I’ll never make a wish again.
Many years ago (1980 — ask your great-grandparents kiddies!), caught between shame over the emasculated Jimmie Carter, and terrified of the Hollywood Hero of the World War Training Film, I decided that there had to be another option for the voters to select. It had become clear to me that the two-party system was obviously no longer meeting the national need. Despite having lots of problems with the only available alternative, I held my nose and voted for John Anderson, whose allegiance to the GOP was shattered when they selected a movie star when other attributes and experiences seemed necessary. I felt that it might help to establish a precedent. I wished to make it so.
It was the beginning of a long and frustrating effort.
There is a popular proverb which warns that one should be careful what one wishes for. One might get it. Based on what I’m seeing today, I do see the signs that there just might be a resolution to my wishfulness – and the apocryphal warning immediately comes to mind.
Allow me to establish the scene. Sarah Palin has resigned as of the end of July as Governor of Alaska. Immediately, the minds explode in theories and explanations. For instance, Levi Johnston claims he heard Palin announce that it would be nice to take advantage of the lucrative deals that were being offered. P M Carpenter agrees that Palin may well be pondering such remunerations, but declares Palin a “brazenly flaky pol” and “an unscrupulous harpie” stuffed with self-interest. Carpenter admits he can’t understand how Her Quitterness even has any supporters now that she’s run out on them to pump up her personal portmanteau until plush with pelf.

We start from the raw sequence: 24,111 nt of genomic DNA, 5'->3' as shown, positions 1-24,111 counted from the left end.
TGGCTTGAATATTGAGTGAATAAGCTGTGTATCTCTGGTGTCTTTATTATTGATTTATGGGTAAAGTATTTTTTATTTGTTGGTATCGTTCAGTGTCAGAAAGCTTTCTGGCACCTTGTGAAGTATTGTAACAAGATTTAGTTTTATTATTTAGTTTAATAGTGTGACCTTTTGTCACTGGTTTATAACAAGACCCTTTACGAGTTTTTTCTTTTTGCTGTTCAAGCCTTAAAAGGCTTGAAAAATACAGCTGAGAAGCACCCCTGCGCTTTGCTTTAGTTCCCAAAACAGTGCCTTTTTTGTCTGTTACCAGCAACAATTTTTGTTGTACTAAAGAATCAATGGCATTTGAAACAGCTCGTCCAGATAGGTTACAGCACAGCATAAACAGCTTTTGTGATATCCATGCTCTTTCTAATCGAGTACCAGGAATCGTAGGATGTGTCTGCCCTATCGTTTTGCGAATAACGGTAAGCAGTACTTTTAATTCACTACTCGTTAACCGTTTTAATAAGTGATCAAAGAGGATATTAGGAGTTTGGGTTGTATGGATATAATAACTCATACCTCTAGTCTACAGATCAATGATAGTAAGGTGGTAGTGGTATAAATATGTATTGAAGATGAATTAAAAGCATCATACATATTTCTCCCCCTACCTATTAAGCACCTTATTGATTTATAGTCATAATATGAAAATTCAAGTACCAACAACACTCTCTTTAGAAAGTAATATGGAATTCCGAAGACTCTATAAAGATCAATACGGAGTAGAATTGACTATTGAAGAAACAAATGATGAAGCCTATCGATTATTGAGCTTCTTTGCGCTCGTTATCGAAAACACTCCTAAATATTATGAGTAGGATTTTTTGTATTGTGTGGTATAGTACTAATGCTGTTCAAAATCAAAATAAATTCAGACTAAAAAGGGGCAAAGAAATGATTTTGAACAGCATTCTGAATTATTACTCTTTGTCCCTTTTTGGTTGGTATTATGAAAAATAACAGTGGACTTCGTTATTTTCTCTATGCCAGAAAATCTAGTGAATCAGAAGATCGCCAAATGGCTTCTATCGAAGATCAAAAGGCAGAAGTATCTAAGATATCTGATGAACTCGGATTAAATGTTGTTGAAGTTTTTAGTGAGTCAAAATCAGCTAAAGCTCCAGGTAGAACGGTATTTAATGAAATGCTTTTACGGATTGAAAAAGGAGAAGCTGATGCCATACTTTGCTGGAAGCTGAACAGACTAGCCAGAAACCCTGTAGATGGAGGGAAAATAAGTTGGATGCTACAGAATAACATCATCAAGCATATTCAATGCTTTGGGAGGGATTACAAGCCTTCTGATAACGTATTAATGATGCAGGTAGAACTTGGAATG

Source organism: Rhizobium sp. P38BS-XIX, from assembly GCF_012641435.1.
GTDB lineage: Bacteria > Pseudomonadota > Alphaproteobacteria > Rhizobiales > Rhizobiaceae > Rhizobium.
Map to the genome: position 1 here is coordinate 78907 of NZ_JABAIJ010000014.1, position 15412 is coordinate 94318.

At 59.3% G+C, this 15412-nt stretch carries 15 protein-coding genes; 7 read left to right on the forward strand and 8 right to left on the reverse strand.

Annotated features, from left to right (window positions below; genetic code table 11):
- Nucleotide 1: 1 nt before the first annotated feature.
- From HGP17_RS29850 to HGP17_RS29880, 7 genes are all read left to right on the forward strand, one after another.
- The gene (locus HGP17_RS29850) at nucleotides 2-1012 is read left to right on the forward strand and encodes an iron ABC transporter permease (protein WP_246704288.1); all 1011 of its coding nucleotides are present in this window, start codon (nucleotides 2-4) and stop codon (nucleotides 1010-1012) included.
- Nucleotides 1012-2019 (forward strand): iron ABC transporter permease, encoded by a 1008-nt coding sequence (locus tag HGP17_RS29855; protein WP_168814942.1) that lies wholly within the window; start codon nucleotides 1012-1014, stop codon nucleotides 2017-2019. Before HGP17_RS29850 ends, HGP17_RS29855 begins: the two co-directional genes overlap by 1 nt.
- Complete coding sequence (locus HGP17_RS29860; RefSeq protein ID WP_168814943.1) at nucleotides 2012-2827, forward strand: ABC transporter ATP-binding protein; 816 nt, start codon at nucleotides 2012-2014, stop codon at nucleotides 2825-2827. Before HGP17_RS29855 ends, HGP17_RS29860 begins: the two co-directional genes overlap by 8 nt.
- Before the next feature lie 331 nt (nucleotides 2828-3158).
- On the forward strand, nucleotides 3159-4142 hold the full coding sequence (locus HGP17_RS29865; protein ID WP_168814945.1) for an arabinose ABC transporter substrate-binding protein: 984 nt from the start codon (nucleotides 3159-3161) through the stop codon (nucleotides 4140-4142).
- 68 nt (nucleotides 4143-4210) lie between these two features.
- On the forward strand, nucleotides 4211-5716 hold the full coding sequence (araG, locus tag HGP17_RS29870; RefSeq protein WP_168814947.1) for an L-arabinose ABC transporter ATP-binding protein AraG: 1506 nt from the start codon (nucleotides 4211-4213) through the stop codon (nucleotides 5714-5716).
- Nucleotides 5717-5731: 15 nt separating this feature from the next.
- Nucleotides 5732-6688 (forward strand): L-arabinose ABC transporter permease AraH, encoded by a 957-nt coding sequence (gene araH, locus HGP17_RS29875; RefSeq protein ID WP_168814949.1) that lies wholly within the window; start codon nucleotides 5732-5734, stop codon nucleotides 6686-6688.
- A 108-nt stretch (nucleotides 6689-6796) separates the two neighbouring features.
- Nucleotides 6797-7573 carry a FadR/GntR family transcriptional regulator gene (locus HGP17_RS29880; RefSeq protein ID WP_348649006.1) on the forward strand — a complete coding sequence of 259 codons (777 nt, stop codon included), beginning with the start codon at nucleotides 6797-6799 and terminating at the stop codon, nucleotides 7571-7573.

Some do think they know why Sarah is still in the news. SF Gate Columnist Mark Morford is convinced that Palin’s popularity with the rural portions of the GOP “base” has to do with the fact that “you had so captivated a nation’s imagination” while “no one could quite understand how the hell you made it up on that stage in the first place.” Morford makes Palin sound like a sort-of political reality show – America’s Most Stunted? – where the winner earns 15 minutes of fame and whatever commercial endorsements one’s agent can arrange.
Regardless of the specifics, Palin’s political capital is why she remains in the public eye, leading New York Times columnist Frank Rich to compare Palin to favorite GOP bugaboo Al Sharpton. Rich is convinced that “Palin won’t go gently into the good night, much as some Republicans in Washington might wish.”
One of those Beltway Republicans is Peggy Noonan, who declares that “Palin was bad for the Republicans—and the republic“. Noonan flails away wildly, slicing and dicing Palin’s personal and political attributes finer than a Billy Mays promotional product. Oooooohhhh!
So where does this leave Palin if the Democrats think she’s a moron and the Republicans who can think feel that she has outlived her usefulness?
How about a third-party run? I didn’t tell you all of that above not to use it for something!